Step Three: Review of Federal, State & Local Expenditures in Tennessee for Reengineering Opportunities to Generate Trucking Revenues
Tennessee taxpayers fund significant contracts and purchases here in Tennessee. A detailed review of the trucking business (and all businesses) generated by these contracting budgets and expenditures and credit support will show that local trucking and small business can provide better services at a lower cost than the current state of affairs. It will also show that our current expenditures are also not generating equity for Tennessee citizens, homeowners and taxpayers. It’s the worst of all worlds. We are paying more than we would if our business were doing the work; meantime, our pension funds are losing money because they are financing someone other than us, and our taxes are not generating equity for us.
If we could build a constituency of local businesses, the new governor, Governor Bredesen, and our local Representative, Johnny W. Shaw, might be open to encouraging the transparency of federal and local expenditures that we need to identify the win-win reengineering opportunities. Indeed, if the state and local pension funds are our investors, such reengineering could have a significant impact on improving their investment yields, which may help the state budget and ease the concerns of retirees.
Normally, such a transparent review of governmental expenditures would not be politically feasible. However, given the downturn in the economy combined with state financial problems, such transparency should be more feasible at the state level. While the political sensitivities of transparency at the federal level have traditionally been significant, the federal governments refusal to comply with the laws regarding financial disclosure and the significant amount of money that is missing from federal agencies in recent years (over $11,600 for every man, women and child) strengthens the hands of citizens who are prepared to improve the productivity of our governmental expenditures and do so in a way that also addresses local unemployment and poor pension fund performance. I have also enclosed an article on participatory budgeting practices adopted in Brazil to deal with similar reengineering opportunities that we are facing.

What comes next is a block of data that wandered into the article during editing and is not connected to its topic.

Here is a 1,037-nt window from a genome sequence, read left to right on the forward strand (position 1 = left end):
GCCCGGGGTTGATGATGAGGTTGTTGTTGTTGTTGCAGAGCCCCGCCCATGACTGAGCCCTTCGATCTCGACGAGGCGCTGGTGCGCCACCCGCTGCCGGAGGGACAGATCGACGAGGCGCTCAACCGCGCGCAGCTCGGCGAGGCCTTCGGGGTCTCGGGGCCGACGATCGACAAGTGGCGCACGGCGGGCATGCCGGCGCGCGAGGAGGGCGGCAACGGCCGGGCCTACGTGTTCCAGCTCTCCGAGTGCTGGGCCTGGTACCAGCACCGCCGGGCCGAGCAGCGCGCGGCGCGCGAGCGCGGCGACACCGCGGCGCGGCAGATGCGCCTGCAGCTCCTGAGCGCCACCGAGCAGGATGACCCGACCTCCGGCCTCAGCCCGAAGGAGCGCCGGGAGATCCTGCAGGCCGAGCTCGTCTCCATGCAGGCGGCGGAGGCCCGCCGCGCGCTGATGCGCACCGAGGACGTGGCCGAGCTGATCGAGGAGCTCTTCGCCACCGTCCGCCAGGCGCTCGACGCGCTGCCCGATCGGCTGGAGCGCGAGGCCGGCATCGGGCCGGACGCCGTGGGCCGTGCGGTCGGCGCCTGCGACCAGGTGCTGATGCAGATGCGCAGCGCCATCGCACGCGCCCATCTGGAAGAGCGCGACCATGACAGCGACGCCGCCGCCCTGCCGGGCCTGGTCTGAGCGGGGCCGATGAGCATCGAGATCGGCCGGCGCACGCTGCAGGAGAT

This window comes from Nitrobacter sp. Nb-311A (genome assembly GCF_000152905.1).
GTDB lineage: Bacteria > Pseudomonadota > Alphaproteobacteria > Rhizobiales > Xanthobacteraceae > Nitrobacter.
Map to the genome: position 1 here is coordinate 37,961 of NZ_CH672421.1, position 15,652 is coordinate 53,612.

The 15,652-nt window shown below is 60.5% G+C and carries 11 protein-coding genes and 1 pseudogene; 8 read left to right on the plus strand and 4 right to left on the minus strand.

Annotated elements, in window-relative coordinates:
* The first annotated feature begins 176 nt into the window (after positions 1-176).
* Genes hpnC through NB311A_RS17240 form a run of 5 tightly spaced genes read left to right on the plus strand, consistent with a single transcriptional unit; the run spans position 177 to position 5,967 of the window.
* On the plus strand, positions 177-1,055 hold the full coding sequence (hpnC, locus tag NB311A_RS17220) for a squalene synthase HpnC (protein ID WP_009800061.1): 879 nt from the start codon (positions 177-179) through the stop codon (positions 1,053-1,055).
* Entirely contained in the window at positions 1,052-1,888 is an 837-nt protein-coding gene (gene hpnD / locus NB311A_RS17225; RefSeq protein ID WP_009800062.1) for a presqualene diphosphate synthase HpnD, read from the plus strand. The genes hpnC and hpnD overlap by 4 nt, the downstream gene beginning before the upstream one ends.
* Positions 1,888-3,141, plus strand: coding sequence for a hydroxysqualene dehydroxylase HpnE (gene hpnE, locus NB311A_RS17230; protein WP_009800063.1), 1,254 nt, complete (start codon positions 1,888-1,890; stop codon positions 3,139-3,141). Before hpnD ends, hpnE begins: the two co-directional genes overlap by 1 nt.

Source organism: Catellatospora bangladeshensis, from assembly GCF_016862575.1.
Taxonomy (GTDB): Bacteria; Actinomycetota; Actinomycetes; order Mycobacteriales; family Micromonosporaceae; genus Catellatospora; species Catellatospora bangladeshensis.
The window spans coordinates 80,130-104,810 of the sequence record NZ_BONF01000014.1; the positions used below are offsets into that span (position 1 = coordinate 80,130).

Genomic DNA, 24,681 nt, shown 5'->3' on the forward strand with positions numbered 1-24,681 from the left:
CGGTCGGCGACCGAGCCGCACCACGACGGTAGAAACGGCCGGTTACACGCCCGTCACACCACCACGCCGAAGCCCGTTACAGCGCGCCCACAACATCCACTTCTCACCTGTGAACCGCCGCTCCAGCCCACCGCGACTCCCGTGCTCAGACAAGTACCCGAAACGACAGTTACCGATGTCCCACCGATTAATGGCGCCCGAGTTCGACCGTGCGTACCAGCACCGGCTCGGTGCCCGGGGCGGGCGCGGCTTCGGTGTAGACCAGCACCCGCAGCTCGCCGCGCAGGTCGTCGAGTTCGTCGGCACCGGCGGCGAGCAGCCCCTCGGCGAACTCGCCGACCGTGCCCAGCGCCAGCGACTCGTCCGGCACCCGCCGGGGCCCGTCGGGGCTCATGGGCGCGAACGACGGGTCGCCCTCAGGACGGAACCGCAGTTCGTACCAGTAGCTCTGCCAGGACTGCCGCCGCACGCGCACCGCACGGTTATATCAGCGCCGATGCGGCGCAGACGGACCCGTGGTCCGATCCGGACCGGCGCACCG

A thorough review of governmental budgets in Tennessee will produce significant win-win opportunities to increase local business revenues, decrease local business expenses and increase local capital gains/equity through government reengineering that also soften the blow of budget cuts. Assuming we do our job in selling/distributing equity to all the right constituencies, we should be able to create a powerful foundation/alignment, which can make such reengineering politically and economically feasible in a practical way.
Profit Potential of a Solari Equity Pool
The potential capital gains on such an equity pool could be significant:
· Liquidity: small business equity is generally valued at 1-5 times annual net income, while that same income in a liquid equity stock that could be created by a larger pool could rise to as much as 5-20 times.
· Increased Profits: Lower debt service and a profit flow from government reengineering and any crosscutting efficiencies achieved over time would increase profits.